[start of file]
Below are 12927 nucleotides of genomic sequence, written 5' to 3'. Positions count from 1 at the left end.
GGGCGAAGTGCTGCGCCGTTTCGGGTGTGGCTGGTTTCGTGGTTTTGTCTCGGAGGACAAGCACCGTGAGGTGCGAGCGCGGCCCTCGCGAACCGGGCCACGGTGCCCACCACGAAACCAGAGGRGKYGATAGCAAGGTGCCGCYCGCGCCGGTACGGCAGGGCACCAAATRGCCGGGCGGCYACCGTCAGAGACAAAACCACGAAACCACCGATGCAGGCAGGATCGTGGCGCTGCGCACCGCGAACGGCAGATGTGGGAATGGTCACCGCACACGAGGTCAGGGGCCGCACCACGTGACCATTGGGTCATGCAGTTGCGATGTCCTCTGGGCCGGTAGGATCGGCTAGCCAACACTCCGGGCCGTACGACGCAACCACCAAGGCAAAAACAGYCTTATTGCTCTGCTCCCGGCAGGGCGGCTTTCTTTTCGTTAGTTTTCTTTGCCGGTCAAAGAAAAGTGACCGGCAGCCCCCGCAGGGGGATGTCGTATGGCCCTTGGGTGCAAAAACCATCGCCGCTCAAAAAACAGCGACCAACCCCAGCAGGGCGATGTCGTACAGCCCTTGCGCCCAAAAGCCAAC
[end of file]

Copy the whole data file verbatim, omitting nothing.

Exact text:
Below are 12927 nucleotides of genomic sequence, written 5' to 3'. Positions count from 1 at the left end.
GGGCGAAGTGCTGCGCCGTTTCGGGTGTGGCTGGTTTCGTGGTTTTGTCTCGGAGGACAAGCACCGTGAGGTGCGAGCGCGGCCCTCGCGAACCGGGCCACGGTGCCCACCACGAAACCAGAGGRGKYGATAGCAAGGTGCCGCYCGCGCCGGTACGGCAGGGCACCAAATRGCCGGGCGGCYACCGTCAGAGACAAAACCACGAAACCACCGATGCAGGCAGGATCGTGGCGCTGCGCACCGCGAACGGCAGATGTGGGAATGGTCACCGCACACGAGGTCAGGGGCCGCACCACGTGACCATTGGGTCATGCAGTTGCGATGTCCTCTGGGCCGGTAGGATCGGCTAGCCAACACTCCGGGCCGTACGACGCAACCACCAAGGCAAAAACAGYCTTATTGCTCTGCTCCCGGCAGGGCGGCTTTCTTTTCGTTAGTTTTCTTTGCCGGTCAAAGAAAAGTGACCGGCAGCCCCCGCAGGGGGATGTCGTATGGCCCTTGGGTGCAAAAACCATCGCCGCTCAAAAAACAGCGACCAACCCCAGCAGGGCGATGTCGTACAGCCCTTGCGCCCAAAAGCCAAC